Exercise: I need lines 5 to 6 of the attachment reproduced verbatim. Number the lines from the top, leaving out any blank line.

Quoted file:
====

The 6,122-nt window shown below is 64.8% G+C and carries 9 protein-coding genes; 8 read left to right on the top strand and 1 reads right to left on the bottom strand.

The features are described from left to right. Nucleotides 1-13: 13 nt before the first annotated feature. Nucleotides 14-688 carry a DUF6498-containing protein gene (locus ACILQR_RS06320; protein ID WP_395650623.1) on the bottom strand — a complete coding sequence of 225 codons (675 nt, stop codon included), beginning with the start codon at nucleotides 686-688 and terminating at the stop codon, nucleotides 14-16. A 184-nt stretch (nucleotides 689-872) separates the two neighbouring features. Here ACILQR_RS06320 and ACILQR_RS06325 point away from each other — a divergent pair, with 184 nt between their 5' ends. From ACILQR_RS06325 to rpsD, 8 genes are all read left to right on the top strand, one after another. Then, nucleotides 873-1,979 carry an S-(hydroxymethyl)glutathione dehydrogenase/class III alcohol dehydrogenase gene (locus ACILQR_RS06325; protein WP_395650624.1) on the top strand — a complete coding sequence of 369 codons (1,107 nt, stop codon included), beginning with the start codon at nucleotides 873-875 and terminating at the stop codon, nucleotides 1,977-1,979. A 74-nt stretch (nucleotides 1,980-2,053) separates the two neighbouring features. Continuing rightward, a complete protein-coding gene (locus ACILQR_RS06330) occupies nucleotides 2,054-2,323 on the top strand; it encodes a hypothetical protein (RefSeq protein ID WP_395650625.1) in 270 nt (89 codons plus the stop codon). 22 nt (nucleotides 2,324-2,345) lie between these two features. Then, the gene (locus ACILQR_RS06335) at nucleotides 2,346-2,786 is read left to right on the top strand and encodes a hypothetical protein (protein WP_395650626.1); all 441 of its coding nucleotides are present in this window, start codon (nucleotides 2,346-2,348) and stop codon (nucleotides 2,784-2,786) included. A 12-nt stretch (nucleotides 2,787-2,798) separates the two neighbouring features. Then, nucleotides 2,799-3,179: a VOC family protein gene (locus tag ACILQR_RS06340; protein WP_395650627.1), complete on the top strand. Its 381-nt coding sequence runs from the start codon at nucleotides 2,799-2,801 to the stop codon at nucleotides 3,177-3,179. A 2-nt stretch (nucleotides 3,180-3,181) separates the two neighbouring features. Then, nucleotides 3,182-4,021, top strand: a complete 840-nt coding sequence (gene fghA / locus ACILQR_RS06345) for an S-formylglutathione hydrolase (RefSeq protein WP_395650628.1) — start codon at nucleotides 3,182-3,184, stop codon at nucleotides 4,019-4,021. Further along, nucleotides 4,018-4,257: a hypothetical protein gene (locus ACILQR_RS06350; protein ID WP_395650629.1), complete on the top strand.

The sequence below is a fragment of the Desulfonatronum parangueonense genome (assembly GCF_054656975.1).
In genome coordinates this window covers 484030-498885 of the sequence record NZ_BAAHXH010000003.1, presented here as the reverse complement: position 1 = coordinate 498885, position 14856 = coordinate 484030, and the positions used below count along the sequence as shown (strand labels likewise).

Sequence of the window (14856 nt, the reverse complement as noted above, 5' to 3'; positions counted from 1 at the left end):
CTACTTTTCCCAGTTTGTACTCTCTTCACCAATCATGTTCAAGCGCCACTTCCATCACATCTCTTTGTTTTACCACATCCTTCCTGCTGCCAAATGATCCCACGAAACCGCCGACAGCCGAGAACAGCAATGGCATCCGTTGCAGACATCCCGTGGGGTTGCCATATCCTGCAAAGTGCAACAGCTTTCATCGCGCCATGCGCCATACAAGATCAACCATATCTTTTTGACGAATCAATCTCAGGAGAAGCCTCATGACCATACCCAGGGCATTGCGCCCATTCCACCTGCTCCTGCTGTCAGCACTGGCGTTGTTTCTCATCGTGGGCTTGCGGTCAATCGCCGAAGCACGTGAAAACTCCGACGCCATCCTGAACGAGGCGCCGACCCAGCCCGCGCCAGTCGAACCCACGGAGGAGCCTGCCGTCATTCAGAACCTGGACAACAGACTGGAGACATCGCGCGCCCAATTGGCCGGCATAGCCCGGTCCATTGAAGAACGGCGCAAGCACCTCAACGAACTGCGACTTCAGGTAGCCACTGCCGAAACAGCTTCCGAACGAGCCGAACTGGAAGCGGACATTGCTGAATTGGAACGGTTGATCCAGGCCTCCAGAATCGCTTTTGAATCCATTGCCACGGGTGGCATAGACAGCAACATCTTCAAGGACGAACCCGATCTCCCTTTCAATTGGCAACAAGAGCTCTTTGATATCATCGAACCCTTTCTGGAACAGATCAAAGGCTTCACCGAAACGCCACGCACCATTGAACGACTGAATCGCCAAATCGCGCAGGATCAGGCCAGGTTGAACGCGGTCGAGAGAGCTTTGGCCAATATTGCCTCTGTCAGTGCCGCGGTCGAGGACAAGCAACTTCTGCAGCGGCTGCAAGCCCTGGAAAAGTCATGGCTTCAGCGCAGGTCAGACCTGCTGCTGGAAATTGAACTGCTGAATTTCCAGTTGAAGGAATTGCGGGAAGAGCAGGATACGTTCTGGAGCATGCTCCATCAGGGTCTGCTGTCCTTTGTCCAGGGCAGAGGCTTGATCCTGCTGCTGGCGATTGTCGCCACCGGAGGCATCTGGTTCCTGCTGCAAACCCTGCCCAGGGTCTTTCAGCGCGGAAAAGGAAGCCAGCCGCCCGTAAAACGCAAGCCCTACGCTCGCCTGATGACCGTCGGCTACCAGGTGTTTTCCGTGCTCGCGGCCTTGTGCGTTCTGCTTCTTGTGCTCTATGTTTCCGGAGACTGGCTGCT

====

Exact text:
Sequence of the window (14856 nt, the reverse complement as noted above, 5' to 3'; positions counted from 1 at the left end):
CTACTTTTCCCAGTTTGTACTCTCTTCACCAATCATGTTCAAGCGCCACTTCCATCACATCTCTTTGTTTTACCACATCCTTCCTGCTGCCAAATGATCCCACGAAACCGCCGACAGCCGAGAACAGCAATGGCATCCGTTGCAGACATCCCGTGGGGTTGCCATATCCTGCAAAGTGCAACAGCTTTCATCGCGCCATGCGCCATACAAGATCAACCATATCTTTTTGACGAATCAATCTCAGGAGAAGCCTCATGACCATACCCAGGGCATTGCGCCCATTCCACCTGCTCCTGCTGTCAGCACTGGCGTTGTTTCTCATCGTGGGCTTGCGGTCAATCGCCGAAGCACGTGAAAACTCCGACGCCATCCTGAACGAGGCGCCGACCCAGCCCGCGCCAGTCGAACCCACGGAGGAGCCTGCCGTCATTCAGAACCTGGACAACAGACTGGAGACATCGCGCGCCCAATTGGCCGGCATAGCCCGGTCCATTGAAGAACGGCGCAAGCACCTCAACGAACTGCGACTTCAGGTAGCCACTGCCGAAACAGCTTCCGAACGAGCCGAACTGGAAGCGGACATTGCTGAATTGGAACGGTTGATCCAGGCCTCCAGAATCGCTTTTGAATCCATTGCCACGGGTGGCATAGACAGCAACATCTTCAAGGACGAACCCGATCTCCCTTTCAATTGGCAACAAGAGCTCTTTGATATCATCGAACCCTTTCTGGAACAGATCAAAGGCTTCACCGAAACGCCACGCACCATTGAACGACTGAATCGCCAAATCGCGCAGGATCAGGCCAGGTTGAACGCGGTCGAGAGAGCTTTGGCCAATATTGCCTCTGTCAGTGCCGCGGTCGAGGACAAGCAACTTCTGCAGCGGCTGCAAGCCCTGGAAAAGTCATGGCTTCAGCGCAGGTCAGACCTGCTGCTGGAAATTGAACTGCTGAATTTCCAGTTGAAGGAATTGCGGGAAGAGCAGGATACGTTCTGGAGCATGCTCCATCAGGGTCTGCTGTCCTTTGTCCAGGGCAGAGGCTTGATCCTGCTGCTGGCGATTGTCGCCACCGGAGGCATCTGGTTCCTGCTGCAAACCCTGCCCAGGGTCTTTCAGCGCGGAAAAGGAAGCCAGCCGCCCGTAAAACGCAAGCCCTACGCTCGCCTGATGACCGTCGGCTACCAGGTGTTTTCCGTGCTCGCGGCCTTGTGCGTTCTGCTTCTTGTGCTCTATGTTTCCGGAGACTGGCTGCT